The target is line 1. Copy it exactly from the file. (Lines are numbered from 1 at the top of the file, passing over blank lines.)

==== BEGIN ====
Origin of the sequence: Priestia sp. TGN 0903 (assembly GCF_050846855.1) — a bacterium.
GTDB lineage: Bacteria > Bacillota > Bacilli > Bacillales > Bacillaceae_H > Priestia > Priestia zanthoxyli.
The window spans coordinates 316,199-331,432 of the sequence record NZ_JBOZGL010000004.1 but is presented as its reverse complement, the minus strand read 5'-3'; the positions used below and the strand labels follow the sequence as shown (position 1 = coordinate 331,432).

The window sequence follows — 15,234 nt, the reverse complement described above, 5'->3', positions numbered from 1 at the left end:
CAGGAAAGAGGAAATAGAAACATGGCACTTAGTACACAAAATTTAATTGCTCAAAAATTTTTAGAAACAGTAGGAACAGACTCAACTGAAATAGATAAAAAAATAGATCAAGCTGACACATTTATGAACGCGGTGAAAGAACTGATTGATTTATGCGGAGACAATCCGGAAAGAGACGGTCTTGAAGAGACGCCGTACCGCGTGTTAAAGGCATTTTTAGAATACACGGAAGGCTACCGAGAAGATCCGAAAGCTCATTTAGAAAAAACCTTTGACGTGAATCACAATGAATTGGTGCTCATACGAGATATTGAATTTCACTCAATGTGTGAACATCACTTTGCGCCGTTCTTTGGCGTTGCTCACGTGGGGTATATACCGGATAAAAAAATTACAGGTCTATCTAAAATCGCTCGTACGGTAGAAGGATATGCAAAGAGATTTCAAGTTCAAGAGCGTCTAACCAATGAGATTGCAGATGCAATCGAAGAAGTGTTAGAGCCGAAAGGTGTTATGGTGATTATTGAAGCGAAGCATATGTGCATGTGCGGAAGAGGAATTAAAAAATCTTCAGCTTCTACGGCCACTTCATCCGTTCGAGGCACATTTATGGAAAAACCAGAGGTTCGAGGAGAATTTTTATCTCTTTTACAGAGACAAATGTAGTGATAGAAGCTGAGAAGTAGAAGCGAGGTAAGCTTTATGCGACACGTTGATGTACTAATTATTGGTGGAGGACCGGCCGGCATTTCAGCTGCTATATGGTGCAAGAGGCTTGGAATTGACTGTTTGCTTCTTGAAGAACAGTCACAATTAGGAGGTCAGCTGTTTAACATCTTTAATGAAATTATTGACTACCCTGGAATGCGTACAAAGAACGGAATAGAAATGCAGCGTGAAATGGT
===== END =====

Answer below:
Origin of the sequence: Priestia sp. TGN 0903 (assembly GCF_050846855.1) — a bacterium.